Six Maryland state and local agencies have been named as defendants: the Public Service Commission (PSC), the Department of Health and Mental Hygiene (Health), the Washington County Sanitary District (WCSD), the Washington County Commission (WCC), the Maryland Environmental Service (MES), and the Department of Natural Resources (DNR). Additionally, the plaintiffs have sued 24 persons connected with these agencies both individually and in their official capacities,1 as well as the state of Maryland.

B. Jurisdiction

The plaintiffs assert federal question jurisdiction under 28 U.S.C. § 1331, with claims under the 5th and 14th Amendments, civil rights statutes (42 U.S.C. §§ 1983, 1985, and 1986), the Sherman Act, and the Clayton Act. Pendant jurisdiction is asserted on state claims.

C. Highfield Water System

The company was incorporated for the purpose of supplying water to Highfield, Maryland, a sparsely populated area in Western Maryland. Expansion of the system is limited to the south and southeast by Fort Ritchie, a federal military complex, to the north by the Pennsylvania state line, and to the east by the Frederick County line (a few customers across are served in Frederick County). The area to the east is largely undeveloped mountain and farm land.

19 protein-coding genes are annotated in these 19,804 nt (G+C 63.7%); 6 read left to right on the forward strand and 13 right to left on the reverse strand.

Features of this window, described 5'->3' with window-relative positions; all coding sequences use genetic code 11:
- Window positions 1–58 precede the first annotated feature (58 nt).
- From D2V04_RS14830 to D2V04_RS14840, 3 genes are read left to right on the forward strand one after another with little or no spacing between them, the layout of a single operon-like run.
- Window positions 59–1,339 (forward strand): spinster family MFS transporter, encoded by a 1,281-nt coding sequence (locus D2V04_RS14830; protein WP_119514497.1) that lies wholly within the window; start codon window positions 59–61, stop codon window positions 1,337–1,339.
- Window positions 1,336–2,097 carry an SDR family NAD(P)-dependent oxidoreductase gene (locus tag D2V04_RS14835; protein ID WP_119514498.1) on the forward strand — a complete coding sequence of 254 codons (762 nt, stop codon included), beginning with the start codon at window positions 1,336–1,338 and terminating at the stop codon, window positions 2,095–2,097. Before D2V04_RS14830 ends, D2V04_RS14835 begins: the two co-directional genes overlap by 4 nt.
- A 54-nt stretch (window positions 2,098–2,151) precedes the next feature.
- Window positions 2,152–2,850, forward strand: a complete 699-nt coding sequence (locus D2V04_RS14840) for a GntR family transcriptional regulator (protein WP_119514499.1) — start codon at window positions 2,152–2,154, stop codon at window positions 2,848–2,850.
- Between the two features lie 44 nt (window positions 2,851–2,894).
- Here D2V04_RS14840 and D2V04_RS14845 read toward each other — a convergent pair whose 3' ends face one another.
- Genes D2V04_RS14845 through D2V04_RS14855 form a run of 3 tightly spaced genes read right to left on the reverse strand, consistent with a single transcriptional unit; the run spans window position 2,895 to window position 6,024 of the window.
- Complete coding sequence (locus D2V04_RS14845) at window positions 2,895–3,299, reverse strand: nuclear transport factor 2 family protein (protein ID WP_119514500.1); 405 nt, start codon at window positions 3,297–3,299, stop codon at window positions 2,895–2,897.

D. An Overview of the Complaint

The defendants, according to the complaint, wanted to operate a water system in HWC's exclusive, legislatively franchised area. According to the plaintiffs, Maryland Ann.Code Art. 43, § 651, prohibits duplication of existing service, so the defendants had to acquire HWC's system. Federal funding was available for 80% of the cost of new water systems, or for improvements to existing systems, but no aid was available for state purchase of an existing system. For this reason, the plaintiffs allege, the defendants did not want to pay just compensation for taking over the HWC system. The defendants allegedly conspired to force the plaintiffs to abandon the system through abuse of civil proceedings, restraint of trade, unreasonably low rates, and an "avalanche of red tape." When plaintiffs refused to abandon the system, defendants obtained a state order acquiring control of the system from the plaintiffs.